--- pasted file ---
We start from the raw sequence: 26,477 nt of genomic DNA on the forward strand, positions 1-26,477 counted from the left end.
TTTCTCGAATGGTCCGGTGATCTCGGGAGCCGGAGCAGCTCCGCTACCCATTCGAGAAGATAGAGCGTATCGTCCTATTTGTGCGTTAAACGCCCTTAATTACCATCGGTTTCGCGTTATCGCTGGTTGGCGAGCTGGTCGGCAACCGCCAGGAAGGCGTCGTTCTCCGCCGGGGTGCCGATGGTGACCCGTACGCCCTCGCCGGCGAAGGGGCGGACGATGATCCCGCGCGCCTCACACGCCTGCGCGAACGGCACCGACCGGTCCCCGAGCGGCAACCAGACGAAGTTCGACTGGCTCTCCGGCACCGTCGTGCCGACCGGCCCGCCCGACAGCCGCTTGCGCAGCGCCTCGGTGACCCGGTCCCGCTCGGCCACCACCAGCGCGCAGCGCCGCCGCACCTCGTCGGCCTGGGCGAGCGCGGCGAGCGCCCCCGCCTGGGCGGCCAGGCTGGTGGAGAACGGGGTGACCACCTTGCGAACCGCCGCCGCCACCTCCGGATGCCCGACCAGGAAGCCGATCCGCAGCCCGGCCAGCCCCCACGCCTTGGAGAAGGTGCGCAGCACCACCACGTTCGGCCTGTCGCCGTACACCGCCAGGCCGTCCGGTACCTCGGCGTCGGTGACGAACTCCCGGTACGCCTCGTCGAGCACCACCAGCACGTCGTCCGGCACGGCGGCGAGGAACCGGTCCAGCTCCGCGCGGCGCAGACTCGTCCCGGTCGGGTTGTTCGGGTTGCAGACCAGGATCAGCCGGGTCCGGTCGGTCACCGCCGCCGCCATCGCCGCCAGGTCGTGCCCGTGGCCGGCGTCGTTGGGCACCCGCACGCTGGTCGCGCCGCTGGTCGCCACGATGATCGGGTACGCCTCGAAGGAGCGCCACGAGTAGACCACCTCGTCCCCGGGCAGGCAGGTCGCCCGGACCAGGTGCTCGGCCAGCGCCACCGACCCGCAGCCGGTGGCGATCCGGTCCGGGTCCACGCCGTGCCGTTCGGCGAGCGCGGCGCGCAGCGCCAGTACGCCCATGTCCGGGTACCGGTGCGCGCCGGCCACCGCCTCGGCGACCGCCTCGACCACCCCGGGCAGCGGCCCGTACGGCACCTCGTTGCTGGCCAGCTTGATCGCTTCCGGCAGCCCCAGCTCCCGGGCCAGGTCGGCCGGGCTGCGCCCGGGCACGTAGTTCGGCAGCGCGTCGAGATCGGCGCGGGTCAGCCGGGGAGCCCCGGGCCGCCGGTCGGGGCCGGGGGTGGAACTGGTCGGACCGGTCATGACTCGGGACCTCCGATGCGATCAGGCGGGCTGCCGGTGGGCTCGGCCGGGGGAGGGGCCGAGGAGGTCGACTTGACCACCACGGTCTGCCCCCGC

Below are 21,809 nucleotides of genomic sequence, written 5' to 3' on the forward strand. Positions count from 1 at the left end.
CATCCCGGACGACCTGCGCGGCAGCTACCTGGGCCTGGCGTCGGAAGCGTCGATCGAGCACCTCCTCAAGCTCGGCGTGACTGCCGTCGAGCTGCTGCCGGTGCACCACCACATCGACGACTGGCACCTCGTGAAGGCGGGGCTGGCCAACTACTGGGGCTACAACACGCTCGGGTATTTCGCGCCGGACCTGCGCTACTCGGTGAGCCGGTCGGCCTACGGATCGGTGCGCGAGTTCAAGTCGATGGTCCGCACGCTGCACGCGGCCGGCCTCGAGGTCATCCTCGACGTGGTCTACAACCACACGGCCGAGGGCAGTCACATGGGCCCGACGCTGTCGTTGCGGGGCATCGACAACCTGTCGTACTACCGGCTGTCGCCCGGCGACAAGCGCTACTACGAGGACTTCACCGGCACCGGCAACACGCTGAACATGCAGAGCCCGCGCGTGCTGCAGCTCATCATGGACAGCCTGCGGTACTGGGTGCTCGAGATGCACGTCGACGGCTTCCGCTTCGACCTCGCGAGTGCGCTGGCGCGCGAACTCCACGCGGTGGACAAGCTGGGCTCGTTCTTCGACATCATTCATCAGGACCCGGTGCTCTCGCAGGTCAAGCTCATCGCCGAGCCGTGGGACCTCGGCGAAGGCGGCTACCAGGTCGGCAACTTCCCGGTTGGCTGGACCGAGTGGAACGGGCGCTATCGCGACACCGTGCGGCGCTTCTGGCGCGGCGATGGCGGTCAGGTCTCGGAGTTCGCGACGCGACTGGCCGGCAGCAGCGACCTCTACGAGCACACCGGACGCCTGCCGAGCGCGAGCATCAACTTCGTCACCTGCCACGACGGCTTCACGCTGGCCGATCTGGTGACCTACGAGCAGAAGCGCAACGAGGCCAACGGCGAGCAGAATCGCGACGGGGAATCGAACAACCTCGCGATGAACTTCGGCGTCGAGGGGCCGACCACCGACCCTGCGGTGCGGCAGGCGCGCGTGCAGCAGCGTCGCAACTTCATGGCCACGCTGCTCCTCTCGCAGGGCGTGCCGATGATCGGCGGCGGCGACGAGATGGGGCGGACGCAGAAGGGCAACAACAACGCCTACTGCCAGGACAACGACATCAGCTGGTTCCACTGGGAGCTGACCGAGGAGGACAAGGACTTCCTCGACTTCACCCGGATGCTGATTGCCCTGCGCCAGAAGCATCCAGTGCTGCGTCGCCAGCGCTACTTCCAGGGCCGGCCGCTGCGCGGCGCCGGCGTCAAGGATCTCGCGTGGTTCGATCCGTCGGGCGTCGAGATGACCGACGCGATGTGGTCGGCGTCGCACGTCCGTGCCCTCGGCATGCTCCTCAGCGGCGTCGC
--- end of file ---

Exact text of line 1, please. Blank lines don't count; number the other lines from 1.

We start from the raw sequence: 26,477 nt of genomic DNA on the forward strand, positions 1-26,477 counted from the left end.